Archive:  June 14th, 2011

Manhood megasite Man of the House recently conducted a survey about the evolution of the American Dad, and found that in general, dudes don’t think that Father’s Day gets as much attention as Mother’s Day. Eighty percent, as a matter of fact. The other 205, we think, were chicks wearing fake mustaches.

I’ll leave all the numbers to the PR NewsWire article, but let’s just say that a majority of the fathers in the 350-dad study say that they share child-care responsibilities, while still being the primary maintenance man in their home and on their family’s car.

A majority (59%) also said that they are better fathers than their fathers.

And maybe, just maybe there were only 350 participants because the rest were taking care of the kids and getting dinner on the table. Hey man, it’s possible.

Sauce: PR NewsWire

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Review & Giveaway: ‘Go the F**k to Sleep’ by Adam Mansbach
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OVERALL:

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Go the F**k to Sleep
Parent Rating5
Kid Approval2.5
Release Date: June 14, 2011
Publisher(s): Akashic Books
Author(s): Adam Mansbach
Genre(s): Adult-Humor

One of the most exciting books to come out in awhile has got to be Adam Mansbach’s book, “Go the F**k to Sleep,” which came out this week – just in time for Father’s Day. Styled like a children’s story, this tale of a father’s frustration with his daughter’s bedtime routine perfectly crystallizes what every father surely feels as they tuck the blankets, kiss their kid’s cheek one last time, and turn the light out, slinking into the hallway, whispering “no whammy no whammy no whammy.”

As you can tell, this book speaks directly to me.

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The Supreme Court denied that decisions of citizenship have a gender bias. The claim was made by Mexican-born Ruben Flores-Villar, who was born in Tijuana to an American father and Mexican mother. If the parents’ nationalities were reversed, and his mother were American, Flores-Villar would be an American citizen.

Ruben Flores-Villar, who was brought to the United States at the age of two, was (much) later arrested and deported for smuggling marijuana and illegal entry. The Supreme Court upheld the decision with a 4-4 vote, but since it was a tie, won’t cause a precedent.

The laws for citizenship are dicey, and based out of 1940. According to CNN:

The man tried to avoid deportation by claiming he was a U.S. citizen. The case turned on a federal five-year residence requirement, after the age of 14, on U.S. male citizen fathers — but not on U.S. citizen mothers — before they may transmit citizenship to a child born out of wedlock abroad to a non-citizen.
The 1940 law states if the child’s mother is a U.S. citizen, the child will automatically be a U.S. citizen at birth, so long as the mother previously had lived in the United States for one year, at any age. But if only the child’s father is a U.S. citizen, the law mandates that the father have resided in the United States for 10 years prior to the child’s birth, at least five of which must be after the father was 14 years old.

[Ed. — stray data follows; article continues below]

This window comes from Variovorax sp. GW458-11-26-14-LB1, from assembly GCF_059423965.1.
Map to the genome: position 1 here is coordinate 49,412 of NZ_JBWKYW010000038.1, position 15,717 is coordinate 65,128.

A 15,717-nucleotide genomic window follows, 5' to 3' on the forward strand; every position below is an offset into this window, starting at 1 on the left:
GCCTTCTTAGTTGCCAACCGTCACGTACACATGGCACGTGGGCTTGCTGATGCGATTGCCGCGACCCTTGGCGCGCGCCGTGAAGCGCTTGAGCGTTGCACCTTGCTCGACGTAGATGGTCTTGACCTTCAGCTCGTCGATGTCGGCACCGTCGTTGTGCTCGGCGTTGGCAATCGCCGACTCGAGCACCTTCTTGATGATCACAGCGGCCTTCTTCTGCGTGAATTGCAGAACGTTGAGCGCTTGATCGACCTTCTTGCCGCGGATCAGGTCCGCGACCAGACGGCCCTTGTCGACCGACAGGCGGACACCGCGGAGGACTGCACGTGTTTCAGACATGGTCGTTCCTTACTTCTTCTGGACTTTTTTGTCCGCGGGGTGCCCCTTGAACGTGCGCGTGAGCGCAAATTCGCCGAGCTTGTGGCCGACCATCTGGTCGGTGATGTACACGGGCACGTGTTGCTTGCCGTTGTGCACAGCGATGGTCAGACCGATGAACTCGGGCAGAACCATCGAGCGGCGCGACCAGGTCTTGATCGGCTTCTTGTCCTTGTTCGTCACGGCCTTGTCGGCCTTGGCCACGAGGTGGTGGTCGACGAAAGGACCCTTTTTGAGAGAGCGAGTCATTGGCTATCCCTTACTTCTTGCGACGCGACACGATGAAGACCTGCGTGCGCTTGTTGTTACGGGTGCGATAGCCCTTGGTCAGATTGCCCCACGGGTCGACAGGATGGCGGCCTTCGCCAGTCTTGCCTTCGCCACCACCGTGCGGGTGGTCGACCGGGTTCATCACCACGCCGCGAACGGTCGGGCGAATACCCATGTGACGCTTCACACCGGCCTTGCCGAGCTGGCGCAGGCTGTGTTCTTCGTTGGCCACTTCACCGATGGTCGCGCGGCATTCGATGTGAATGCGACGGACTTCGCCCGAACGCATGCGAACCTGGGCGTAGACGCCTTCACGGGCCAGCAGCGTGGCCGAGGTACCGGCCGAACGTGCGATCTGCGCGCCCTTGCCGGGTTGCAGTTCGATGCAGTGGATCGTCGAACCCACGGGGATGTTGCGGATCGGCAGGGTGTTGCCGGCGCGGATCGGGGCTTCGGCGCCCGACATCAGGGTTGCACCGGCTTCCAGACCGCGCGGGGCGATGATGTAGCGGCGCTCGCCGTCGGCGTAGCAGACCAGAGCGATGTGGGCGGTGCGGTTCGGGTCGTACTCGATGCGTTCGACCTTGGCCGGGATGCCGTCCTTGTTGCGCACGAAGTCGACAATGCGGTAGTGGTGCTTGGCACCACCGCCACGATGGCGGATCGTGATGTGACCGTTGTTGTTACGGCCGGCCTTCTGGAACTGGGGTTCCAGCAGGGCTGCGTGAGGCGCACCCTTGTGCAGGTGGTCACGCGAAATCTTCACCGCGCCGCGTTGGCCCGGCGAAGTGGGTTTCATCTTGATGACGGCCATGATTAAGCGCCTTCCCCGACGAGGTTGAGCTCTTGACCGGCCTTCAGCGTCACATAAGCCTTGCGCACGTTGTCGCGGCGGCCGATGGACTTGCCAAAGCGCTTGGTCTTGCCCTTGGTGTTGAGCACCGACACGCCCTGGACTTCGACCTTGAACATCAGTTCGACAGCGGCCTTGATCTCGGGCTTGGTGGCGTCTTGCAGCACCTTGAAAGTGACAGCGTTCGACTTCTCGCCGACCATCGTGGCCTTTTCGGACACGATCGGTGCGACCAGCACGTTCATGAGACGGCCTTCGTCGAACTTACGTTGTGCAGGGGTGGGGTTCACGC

Because the man’s father was only 16 when his son was born, he did not meet the five-year time frame before Flores-Villar was born.

So is there a gender bias in the immigration and citizenship policy that favors mothers over fathers? Was the Supreme Court’s denial of the bias enough to convince you that mothers should retain different abilities in citizenship than fathers?

Sauce: CNN

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I know nothing about football. Test me; I couldn’t tell you how many points a team gets when they take a field goal kick. I don’t know how many men are on the field at once, and could only name three or four positions. But, what I do know is fathers, and as it turns out, NFL dads are trying to slowly break the perception that they know as much about fatherhood as I know about football.

CBS Sports talked to four NFL players – Houston’s Derrick Ward (one child), Arizona’s Jay Feely (four children), Seattle’s Chester Pitts (two children) and San Diego’s Philip Rivers (expecting his sixth child).

Ward summarized the state of fatherhood in the NFL, saying “There are good fathers and there are bad fathers in the NFL just like in society. But my bottom line has always been if the individual wants to do right by their kid, they’ll do it.” Ward sounds like a good father regardless of his profession – even saying that post-divorce, “keeping a positive relationship with [daughter] Jaida’s mom is important for Jaida, so I do it.”

You don’t often get that kind of cool-headed logic out of normal dudes, let alone NFL players. Turns out, there’s NFL dads out there that want to keep their kids in a “normal” life, and do the things all fathers do – help with homework, shuttle kids to their soccer practices, and of course, play a little game of catch in the backyard.

We mentioned the Chicago Bears’ Devin Hester and his monthly fatherhood column with Chicago Parent back in January – are we witnessing a new era of athlete? Read the CBS Sports article for some other surprising insight, sauced below.

Sauce: CBS Sports

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